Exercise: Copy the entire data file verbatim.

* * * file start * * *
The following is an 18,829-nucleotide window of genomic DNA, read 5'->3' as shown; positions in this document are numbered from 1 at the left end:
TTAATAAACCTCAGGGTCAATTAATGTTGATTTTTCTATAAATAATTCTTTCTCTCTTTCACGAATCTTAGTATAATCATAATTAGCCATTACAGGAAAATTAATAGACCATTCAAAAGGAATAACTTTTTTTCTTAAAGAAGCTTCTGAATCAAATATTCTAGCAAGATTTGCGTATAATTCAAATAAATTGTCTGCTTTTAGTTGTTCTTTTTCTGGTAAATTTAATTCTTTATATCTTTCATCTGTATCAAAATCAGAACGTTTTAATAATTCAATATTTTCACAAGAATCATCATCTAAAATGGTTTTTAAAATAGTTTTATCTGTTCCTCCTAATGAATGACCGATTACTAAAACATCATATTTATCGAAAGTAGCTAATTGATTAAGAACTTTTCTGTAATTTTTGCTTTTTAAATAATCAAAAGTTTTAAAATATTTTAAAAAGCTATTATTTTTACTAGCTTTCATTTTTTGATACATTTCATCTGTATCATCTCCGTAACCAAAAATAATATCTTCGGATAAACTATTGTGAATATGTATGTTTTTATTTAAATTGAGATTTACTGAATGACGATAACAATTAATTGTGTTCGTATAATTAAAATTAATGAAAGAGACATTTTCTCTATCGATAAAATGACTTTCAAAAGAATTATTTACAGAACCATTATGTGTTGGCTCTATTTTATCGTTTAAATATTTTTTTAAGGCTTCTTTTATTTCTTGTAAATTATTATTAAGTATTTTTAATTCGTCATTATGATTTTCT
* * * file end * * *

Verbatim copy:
The following is an 18,829-nucleotide window of genomic DNA, read 5'->3' as shown; positions in this document are numbered from 1 at the left end:
TTAATAAACCTCAGGGTCAATTAATGTTGATTTTTCTATAAATAATTCTTTCTCTCTTTCACGAATCTTAGTATAATCATAATTAGCCATTACAGGAAAATTAATAGACCATTCAAAAGGAATAACTTTTTTTCTTAAAGAAGCTTCTGAATCAAATATTCTAGCAAGATTTGCGTATAATTCAAATAAATTGTCTGCTTTTAGTTGTTCTTTTTCTGGTAAATTTAATTCTTTATATCTTTCATCTGTATCAAAATCAGAACGTTTTAATAATTCAATATTTTCACAAGAATCATCATCTAAAATGGTTTTTAAAATAGTTTTATCTGTTCCTCCTAATGAATGACCGATTACTAAAACATCATATTTATCGAAAGTAGCTAATTGATTAAGAACTTTTCTGTAATTTTTGCTTTTTAAATAATCAAAAGTTTTAAAATATTTTAAAAAGCTATTATTTTTACTAGCTTTCATTTTTTGATACATTTCATCTGTATCATCTCCGTAACCAAAAATAATATCTTCGGATAAACTATTGTGAATATGTATGTTTTTATTTAAATTGAGATTTACTGAATGACGATAACAATTAATTGTGTTCGTATAATTAAAATTAATGAAAGAGACATTTTCTCTATCGATAAAATGACTTTCAAAAGAATTATTTACAGAACCATTATGTGTTGGCTCTATTTTATCGTTTAAATATTTTTTTAAGGCTTCTTTTATTTCTTGTAAATTATTATTAAGTATTTTTAATTCGTCATTATGATTTTCT